Every town should have a boardwalk like the town of Duck.

Let Virginia Beach or the Jersey Shore have their kitschy commercial concrete boardwalks–I’ll take the quiet beauty and thoughtful planning of the Duck soundside path every time.

It’s not very long . . . just over a half mile in length, but it is one of the most interesting–and easy–walks on the Outer Banks. It begins (or ends, depends on your perspective) at the Waterfront Shops on the north end and runs right along the sound until it ends at Wave Pizza on the south end.

Along the way there’s direct access to all of the shopping areas of the village, a couple of restaurant and snack bars, boat ramps and a crabbing area. But what really sets this particular boardwalk apart from any other is the conscious effort to create a setting in concert with the natural surroundings.

The vistas across the Currituck Sound are breathtaking, the sunsets have to be seen to be believed and it’s all integrated into the idea that in the central business district of Duck everything is within an easy walk.

The town of Duck is unique on the Outer Banks and may be unique to any town anywhere. Long and narrow (there’s not much east or west on the Outer Banks), it’s about four miles long and never more than half a mile wide.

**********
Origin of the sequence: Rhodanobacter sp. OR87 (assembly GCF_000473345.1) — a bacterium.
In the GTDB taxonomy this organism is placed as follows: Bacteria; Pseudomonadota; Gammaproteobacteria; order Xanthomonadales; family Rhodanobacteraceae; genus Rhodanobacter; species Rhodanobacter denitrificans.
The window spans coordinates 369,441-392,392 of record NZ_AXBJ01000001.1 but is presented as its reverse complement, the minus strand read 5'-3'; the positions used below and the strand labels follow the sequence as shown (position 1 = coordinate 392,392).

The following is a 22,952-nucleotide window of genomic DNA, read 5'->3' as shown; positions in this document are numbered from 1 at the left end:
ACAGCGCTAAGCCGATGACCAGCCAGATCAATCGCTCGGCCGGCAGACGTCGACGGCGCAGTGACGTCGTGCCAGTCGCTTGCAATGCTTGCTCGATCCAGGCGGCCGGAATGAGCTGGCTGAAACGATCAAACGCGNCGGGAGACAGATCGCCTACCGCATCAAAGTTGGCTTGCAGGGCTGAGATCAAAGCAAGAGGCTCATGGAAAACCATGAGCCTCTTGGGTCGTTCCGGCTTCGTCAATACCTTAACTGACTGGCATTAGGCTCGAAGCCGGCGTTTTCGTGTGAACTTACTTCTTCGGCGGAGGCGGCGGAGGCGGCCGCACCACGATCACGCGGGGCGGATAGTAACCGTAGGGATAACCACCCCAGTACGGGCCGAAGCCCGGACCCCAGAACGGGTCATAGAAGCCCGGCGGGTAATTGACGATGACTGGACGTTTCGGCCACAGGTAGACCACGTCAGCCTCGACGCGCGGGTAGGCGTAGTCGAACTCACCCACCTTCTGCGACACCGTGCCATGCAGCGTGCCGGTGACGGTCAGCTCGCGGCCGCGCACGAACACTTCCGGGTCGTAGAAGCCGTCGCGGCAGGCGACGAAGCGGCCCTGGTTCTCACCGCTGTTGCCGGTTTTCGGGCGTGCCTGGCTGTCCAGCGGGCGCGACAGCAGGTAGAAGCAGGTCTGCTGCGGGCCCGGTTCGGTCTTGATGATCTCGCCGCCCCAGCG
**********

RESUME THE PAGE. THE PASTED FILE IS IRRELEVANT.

It was the last town to incorporate on the Outer Banks (2012), and it came into existence specifically in response to local residents’ opposition to big box store plans for their village that they felt were being forced on them by Dare County government. As a consequence, a lot of thought has gone in to how to create a pedestrian village feel that favors locally owned retail stores and restaurants.

The commercial district is centered around an 11 acre town park that includes a gazebo and stage–and both are used extensively to give free concerts and performances throughout the summer and into the fall. The reasoning is simple–the more people gather at the park, the more likely they are to shop in the village’s businesses or eat at the restaurants. The more they spend the healthier the businesses and the more tax revenue the town collects.

It is an excellent example of how government–especially on a local level–and business can work together so that everyone benefits. And everyone means everyone. Visitors get some great entertainment for free, local businesses are healthy and the town of Duck has the money it needs to function.

A quick mention of the largest free event of the year for Duck. The Duck Jazz Festival is on Sunday, October 7. The musicians are in town for the weekend, and they keep showing up everywhere.

An amazing weekend. If you haven’t made your reservations for the week or weekend, give us a call. It’s Columbus Day weekend, it’s a busy weekend and you don’t want to miss this.